Saturday, November 10, 2007

#72 - The Old Man And The Sea

The Hemingway phase continues. I finished The Old Man and the Sea last weekend but have been so busy that I haven't had a chance to put my thoughts down. It's a swift and sure novella that seems to be an almost perfect meditation on the classic theme of man versus nature. I can completely see how this tipped the Nobel Prize committee in his favour after it was written. The story, which follows an old Cuban fisherman on his last great run with a giant marlin in the Gulf Stream, seems simple at first, and somewhat matches Hemingway's stripped down prose, but it's actually quite complex.

Despite Hemingway's deeply unemotional prose, the book certainly isn't afraid to plainly state how pain and suffering refuse to play fair and how some people simply have bad luck (as Cormac McCarthy points out). You feel endlessly empathetic for Santiago as it becomes clearly apparent that despite eighty-four days out at sea, the fish are no longer swimming in his stream of luck. In a way, that's kind of the strength of the book too. This idea that bad things are always happening to good people. To men who have lived long, honest, impoverished lives.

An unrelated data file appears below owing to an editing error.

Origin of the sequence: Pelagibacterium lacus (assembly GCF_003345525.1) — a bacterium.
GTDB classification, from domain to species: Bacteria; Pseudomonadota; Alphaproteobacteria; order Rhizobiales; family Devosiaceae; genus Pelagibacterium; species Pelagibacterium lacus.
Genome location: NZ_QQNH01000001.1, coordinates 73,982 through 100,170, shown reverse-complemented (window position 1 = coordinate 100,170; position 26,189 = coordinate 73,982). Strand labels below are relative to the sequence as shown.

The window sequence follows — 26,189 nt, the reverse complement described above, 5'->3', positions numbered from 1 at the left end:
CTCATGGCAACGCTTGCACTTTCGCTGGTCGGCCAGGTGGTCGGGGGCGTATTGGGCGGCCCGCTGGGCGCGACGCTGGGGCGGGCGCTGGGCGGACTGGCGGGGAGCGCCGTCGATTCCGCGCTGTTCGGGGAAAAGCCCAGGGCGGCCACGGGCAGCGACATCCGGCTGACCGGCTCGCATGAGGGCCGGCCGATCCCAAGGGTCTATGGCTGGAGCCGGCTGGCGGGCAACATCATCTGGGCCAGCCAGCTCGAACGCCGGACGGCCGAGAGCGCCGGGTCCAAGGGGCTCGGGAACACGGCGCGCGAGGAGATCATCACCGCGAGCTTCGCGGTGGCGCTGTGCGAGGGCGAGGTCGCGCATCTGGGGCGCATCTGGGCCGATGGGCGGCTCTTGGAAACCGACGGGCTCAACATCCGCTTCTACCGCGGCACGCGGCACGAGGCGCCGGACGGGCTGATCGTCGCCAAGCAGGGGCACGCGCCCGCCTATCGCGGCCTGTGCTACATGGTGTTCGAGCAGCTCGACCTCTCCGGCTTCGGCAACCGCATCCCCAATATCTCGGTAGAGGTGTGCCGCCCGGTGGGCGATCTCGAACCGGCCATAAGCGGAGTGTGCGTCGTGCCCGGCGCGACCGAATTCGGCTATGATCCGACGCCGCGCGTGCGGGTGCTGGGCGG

It's also a good story to illustrate how human beings are simply powerless in terms of facing nature and winning. Like Sean Penn's Into the Wild, the landscape is as much a character in this piece then the old man himself. The small boat, the thin line, the hard tug of the marlin, they all combine to create an atmosphere the old man will never free himself from. I'm sure that there have been better words spilled about the book, so I won't go on here. My 1001 Books tome states that critical opinion is varied on The Old Man and the Sea, but I come down on the side that it rightly deserves to be called a classic and on the list.

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